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Lincoln’s ‘People’s Department’ 150 years later

Ben Yale Published on 27 April 2012


One year into the Civil War, the Union cause was not going as well as the early swagger had promised.



Gen. McClellan failed to take Richmond and gave up an opportunity at Antietam to inflict a heavy blow on the Confederacy. Lincoln had finally given up on his top general and canned him in March of 1862.

Meanwhile, General Lee was still a desk general advising Jefferson Davis in Richmond. But on May 15, 1862, while rebel forces at Drewery’s Bluff successfully stopped the Union navy from attacking Richmond via the James River, Abraham Lincoln signed a statute creating the Department of Agriculture.

Thousands of books, articles, speeches and presentations discuss the battles, skirmishes and strategies during the period of 1861 to 1865. But these were not the only defining moments of the period.

Congress and the president, in the midst of carnage and tragedy, pursued an expansive domestic agenda as well. Lincoln supported the Homestead Act that gave land to individuals, expanded the rail system across the Continent and created land-grant colleges.

All of these had long-term impact on American agriculture.


The land grants ensured that farm ground would be held in productive units among a large number of people, not a few owning everything – the expansion of the rail system meant products produced in the middle of the country could make it to markets elsewhere – and the land-grant college system established a network of research, training, education and outreach that advanced agricultural practices far beyond where they were at the beginning of the war.

These Civil War domestic policies still resonate today.

That agriculture benefitted so much from domestic policies is because, at the start of the war, America was an agrarian population. In simplistic, but not inaccurate terms, it was the dependence on agriculture in the South and its model using slave labor that created the divide that led to the war.

Three-fourths of the population lived in rural areas and small towns. So tied to agriculture was America that Lincoln called the newly formed department the “People’s Department.”

Agriculture was not limited to rural areas. Even in urban areas, individuals had gardens, raised chickens, milked cows and raised other livestock. A few days after Lincoln signed the act, a fire broke out at the S.L. Husted & Son Distillery in Brooklyn, New York, killing the cows in its stables, who fed on the mash. The fire spread to other nearby “swill-milk” stables.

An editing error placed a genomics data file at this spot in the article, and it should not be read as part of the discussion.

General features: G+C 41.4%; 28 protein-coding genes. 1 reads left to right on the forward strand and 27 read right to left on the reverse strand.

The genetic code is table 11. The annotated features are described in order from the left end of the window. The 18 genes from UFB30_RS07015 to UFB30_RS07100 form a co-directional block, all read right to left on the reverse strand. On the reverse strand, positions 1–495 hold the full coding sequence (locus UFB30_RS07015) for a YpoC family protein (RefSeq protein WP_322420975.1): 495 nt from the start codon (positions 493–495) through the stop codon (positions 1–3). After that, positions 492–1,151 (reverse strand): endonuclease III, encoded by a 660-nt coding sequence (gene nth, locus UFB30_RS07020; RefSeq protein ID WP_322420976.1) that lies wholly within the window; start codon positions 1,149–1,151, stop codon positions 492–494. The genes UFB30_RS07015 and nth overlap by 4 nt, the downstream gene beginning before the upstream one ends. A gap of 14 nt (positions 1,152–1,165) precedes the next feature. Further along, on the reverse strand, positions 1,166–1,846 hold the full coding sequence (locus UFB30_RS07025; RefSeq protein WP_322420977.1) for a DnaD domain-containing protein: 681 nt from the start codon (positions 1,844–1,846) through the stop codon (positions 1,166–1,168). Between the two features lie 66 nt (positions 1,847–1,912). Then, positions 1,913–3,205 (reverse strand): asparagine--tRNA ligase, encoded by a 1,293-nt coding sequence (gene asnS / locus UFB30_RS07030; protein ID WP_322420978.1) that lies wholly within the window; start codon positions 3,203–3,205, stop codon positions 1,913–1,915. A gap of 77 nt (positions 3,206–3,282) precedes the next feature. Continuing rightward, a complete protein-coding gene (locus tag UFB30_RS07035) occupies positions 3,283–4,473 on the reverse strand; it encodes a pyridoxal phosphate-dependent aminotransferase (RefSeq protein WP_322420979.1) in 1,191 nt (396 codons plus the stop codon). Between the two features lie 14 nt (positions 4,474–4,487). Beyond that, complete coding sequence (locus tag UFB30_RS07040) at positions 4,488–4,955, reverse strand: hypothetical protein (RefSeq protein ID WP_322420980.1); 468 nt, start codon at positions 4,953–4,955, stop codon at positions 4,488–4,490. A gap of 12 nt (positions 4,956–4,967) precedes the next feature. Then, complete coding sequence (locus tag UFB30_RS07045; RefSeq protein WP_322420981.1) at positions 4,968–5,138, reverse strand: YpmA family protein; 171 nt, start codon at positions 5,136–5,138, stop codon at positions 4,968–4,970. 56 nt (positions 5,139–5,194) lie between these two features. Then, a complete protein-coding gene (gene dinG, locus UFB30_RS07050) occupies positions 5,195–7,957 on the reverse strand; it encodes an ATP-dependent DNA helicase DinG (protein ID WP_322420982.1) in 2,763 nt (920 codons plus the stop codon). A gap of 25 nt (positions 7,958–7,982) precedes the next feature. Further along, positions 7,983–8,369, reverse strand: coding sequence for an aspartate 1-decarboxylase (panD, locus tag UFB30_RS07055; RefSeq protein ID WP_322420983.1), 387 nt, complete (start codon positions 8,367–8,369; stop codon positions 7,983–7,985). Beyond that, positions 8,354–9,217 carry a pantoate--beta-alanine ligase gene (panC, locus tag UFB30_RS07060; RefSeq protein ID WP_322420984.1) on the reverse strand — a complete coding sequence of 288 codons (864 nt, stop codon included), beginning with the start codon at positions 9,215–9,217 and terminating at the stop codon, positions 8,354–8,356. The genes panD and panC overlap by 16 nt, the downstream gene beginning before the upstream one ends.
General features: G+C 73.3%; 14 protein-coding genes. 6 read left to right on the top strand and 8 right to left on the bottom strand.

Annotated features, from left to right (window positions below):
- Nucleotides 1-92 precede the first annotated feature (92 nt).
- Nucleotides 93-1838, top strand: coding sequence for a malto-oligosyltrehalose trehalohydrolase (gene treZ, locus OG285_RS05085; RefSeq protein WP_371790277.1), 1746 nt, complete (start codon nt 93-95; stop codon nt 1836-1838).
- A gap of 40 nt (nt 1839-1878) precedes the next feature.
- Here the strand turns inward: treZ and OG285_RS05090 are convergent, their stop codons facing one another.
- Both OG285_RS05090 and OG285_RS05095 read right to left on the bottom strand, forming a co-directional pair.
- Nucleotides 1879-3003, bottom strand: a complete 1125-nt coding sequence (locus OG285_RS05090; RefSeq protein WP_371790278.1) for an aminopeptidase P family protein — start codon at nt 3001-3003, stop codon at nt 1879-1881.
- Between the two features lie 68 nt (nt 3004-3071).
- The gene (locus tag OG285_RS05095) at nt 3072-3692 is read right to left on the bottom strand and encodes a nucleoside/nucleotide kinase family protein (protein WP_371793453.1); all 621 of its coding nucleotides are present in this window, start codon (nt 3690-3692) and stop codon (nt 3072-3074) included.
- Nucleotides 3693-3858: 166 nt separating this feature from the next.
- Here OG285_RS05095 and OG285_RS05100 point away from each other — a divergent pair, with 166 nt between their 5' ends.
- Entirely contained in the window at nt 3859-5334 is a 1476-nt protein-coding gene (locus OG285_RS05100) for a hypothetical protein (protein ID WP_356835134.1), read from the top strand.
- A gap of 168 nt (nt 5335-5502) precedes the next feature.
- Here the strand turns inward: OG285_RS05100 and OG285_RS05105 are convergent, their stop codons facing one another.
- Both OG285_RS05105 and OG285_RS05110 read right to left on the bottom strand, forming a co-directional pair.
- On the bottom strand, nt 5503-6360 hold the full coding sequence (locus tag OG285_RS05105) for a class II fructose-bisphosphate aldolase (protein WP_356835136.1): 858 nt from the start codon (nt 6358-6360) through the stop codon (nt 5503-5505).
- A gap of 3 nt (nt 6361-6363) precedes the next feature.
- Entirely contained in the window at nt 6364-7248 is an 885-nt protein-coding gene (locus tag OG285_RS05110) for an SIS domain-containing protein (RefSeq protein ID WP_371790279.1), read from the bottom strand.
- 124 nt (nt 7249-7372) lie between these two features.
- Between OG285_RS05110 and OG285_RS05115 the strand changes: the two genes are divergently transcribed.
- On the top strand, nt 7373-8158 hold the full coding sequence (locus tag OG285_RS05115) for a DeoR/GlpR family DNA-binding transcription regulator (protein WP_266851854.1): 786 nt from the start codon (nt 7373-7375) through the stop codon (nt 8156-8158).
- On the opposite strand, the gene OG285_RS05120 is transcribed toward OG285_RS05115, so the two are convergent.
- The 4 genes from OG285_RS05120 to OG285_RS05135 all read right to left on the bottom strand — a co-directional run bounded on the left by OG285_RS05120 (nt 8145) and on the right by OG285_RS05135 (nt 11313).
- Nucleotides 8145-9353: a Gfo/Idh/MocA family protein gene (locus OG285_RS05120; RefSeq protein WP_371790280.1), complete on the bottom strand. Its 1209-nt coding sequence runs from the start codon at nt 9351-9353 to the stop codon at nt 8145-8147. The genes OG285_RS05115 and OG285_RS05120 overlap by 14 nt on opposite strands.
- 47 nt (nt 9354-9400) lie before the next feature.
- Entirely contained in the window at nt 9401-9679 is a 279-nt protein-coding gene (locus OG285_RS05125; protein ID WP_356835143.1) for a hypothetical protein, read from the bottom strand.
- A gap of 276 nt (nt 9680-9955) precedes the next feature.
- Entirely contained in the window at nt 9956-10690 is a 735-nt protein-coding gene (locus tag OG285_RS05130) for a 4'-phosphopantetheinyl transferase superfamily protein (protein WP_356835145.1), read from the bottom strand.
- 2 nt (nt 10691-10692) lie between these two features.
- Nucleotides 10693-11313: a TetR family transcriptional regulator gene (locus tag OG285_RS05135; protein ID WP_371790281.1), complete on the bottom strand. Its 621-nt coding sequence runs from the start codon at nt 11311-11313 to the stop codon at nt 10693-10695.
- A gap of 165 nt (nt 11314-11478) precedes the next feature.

The use of mash to feed cattle and the quality of milk coming into New York City was considered an ongoing scandal. In 1870, Central Park’s plans called for a dairy barn to be located there to provide quality milk for the children of the city. In Washington, D.C., cows grazed on the National Mall while Union troops camped, and towns throughout the nation saw sheep and cattle graze on their commons and malls.


The milk delivered to the cities was often unwholesome. Filled with chalk, water and other fillers and infected with bacteria, consumption often brought outbreaks of typhoid, tuberculosis and cholera. The control of quality at that time was a city or local health department issue. There were no federal milk quality standards or inspections.

Production of fluid milk for the market was rare. Most farmers either consumed the milk themselves or made cheese and butter for sale to the market. The efforts to move milk product manufacturing from the farm to factories had barely begun.

Just before the war, Borden had perfected the making of canned condensed milk. During the war, canned milk provided a nutritious and safe ration to the soldiers. At the end of the war, they carried its story back home.

This higher-quality and safer product furthered expansion of condensed milk production and a demand for fluid milk from farmers. H.P. Hood began his commercial dairy 10 years prior to the war, supplying Boston and surrounding populations. Borden and Hood were exceptions at the time.

In its early years, the USDA’s role with agriculture was primarily geared to research and education. After the Civil War, the agrarian movement began in the Midwest, resulting in more laws and regulations favoring farmers – from elevator fees to transportation costs to banking regulations. Cooperatives began to form, often in opposition to existing law, and expand.

Broader regulatory authority came in the early 20th Century as a more urban population demanded greater food safety and tighter standards for the food they no longer produced themselves but purchased. The Progressive movement expanded the authority. The legalization and promotion of agricultural cooperatives took place early in that century.